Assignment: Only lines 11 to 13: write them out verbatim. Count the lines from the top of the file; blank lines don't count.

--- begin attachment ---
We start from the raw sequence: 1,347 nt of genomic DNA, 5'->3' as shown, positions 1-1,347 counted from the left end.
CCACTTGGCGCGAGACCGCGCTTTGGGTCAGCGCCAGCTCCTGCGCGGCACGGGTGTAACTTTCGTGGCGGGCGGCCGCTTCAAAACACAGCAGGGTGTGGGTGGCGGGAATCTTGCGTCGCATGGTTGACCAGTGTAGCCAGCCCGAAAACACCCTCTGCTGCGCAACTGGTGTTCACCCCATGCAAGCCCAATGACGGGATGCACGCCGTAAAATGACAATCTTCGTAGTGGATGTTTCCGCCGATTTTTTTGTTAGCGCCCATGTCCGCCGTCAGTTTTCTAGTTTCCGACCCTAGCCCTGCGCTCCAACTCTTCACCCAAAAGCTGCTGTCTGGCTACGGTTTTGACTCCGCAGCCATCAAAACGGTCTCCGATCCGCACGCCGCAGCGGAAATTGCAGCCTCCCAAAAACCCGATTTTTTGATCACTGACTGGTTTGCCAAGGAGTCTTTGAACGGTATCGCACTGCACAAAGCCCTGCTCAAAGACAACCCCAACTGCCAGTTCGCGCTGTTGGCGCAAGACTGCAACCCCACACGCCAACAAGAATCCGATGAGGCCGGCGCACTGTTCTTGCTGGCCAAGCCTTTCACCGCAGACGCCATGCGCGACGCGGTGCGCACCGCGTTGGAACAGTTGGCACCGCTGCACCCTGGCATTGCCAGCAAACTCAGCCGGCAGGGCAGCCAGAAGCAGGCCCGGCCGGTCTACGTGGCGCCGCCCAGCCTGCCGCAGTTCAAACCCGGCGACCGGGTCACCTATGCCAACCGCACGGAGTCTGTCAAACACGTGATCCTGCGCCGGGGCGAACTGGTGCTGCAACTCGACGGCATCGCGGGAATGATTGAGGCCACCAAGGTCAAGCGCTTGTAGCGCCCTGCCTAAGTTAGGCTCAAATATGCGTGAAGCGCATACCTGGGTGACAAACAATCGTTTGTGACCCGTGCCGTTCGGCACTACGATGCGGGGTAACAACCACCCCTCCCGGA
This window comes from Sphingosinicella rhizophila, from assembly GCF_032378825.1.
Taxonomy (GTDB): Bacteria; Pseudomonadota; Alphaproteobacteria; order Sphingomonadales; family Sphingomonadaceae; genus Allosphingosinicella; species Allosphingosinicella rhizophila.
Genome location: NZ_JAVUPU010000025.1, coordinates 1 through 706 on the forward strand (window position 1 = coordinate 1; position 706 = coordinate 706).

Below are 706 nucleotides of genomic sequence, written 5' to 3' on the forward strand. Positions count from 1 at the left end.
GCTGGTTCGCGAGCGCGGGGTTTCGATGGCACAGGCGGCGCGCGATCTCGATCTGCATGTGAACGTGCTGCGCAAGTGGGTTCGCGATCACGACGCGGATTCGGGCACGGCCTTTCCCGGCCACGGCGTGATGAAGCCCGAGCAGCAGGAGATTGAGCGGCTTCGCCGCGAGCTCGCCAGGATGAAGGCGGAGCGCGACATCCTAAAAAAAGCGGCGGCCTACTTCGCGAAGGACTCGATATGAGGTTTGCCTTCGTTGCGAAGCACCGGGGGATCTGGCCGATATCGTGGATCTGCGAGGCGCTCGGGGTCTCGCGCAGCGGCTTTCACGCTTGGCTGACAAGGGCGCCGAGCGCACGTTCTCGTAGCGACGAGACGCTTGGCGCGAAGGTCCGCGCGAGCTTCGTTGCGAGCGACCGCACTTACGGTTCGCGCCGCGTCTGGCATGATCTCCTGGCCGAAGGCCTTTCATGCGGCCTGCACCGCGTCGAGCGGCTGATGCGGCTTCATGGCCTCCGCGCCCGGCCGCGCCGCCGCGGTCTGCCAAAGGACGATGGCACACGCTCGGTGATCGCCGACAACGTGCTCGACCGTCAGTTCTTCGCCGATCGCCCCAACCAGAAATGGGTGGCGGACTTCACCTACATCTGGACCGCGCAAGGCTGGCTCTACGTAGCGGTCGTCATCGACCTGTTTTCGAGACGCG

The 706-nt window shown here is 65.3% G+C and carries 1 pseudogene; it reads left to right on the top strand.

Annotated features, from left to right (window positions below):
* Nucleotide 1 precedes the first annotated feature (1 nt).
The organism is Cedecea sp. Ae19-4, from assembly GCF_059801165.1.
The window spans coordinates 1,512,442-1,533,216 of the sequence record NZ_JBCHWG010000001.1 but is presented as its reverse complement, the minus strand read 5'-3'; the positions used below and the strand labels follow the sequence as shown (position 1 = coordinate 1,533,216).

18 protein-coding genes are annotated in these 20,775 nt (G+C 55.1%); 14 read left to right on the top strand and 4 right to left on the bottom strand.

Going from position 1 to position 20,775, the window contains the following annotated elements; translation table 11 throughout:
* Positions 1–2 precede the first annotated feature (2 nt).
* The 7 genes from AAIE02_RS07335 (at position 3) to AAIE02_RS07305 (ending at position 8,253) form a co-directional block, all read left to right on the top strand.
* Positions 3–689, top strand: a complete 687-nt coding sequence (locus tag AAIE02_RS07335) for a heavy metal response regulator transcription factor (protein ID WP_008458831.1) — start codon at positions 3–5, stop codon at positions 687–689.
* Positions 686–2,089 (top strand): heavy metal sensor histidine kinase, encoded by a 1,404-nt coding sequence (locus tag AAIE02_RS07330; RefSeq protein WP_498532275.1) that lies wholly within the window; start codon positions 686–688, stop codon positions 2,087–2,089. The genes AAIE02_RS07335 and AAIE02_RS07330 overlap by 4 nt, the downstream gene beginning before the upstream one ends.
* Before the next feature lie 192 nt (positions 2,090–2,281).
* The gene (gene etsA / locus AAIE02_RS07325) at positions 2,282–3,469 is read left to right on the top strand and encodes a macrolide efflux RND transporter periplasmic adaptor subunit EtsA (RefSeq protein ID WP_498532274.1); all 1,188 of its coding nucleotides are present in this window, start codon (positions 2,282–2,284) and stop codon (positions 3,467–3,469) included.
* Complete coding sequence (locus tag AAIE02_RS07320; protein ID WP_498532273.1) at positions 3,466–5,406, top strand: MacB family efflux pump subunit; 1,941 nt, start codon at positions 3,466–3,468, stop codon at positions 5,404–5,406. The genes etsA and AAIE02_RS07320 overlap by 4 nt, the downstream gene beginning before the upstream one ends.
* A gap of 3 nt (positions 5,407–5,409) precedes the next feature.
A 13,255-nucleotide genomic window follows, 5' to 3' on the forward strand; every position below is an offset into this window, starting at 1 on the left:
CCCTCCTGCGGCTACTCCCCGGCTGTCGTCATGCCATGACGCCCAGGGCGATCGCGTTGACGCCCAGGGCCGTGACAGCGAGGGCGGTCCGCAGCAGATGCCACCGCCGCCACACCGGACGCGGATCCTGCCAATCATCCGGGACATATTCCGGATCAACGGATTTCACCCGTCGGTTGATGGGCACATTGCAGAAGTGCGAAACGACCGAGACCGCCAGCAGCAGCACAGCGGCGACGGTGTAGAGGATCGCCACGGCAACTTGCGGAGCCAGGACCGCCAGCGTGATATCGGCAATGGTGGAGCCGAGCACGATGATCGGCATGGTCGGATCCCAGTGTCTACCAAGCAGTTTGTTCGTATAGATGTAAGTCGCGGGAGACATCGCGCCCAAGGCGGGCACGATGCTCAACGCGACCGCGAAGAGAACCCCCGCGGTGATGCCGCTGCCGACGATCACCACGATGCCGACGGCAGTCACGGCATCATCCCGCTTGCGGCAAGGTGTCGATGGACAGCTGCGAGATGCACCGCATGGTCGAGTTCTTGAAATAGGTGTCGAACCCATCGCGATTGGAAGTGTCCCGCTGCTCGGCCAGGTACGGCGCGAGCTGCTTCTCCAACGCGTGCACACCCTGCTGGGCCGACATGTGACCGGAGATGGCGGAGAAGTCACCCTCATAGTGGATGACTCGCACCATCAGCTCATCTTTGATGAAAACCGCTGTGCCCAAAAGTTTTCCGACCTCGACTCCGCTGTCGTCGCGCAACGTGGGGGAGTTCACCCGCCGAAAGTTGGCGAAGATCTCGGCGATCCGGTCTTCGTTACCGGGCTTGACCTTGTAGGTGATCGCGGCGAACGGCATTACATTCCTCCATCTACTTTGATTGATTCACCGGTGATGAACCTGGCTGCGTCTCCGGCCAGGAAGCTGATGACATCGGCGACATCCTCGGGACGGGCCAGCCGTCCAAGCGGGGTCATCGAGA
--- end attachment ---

The organism is Cedecea sp. Ae19-4, from assembly GCF_059801165.1.
The window spans coordinates 1,512,442-1,533,216 of the sequence record NZ_JBCHWG010000001.1 but is presented as its reverse complement, the minus strand read 5'-3'; the positions used below and the strand labels follow the sequence as shown (position 1 = coordinate 1,533,216).

18 protein-coding genes are annotated in these 20,775 nt (G+C 55.1%); 14 read left to right on the top strand and 4 right to left on the bottom strand.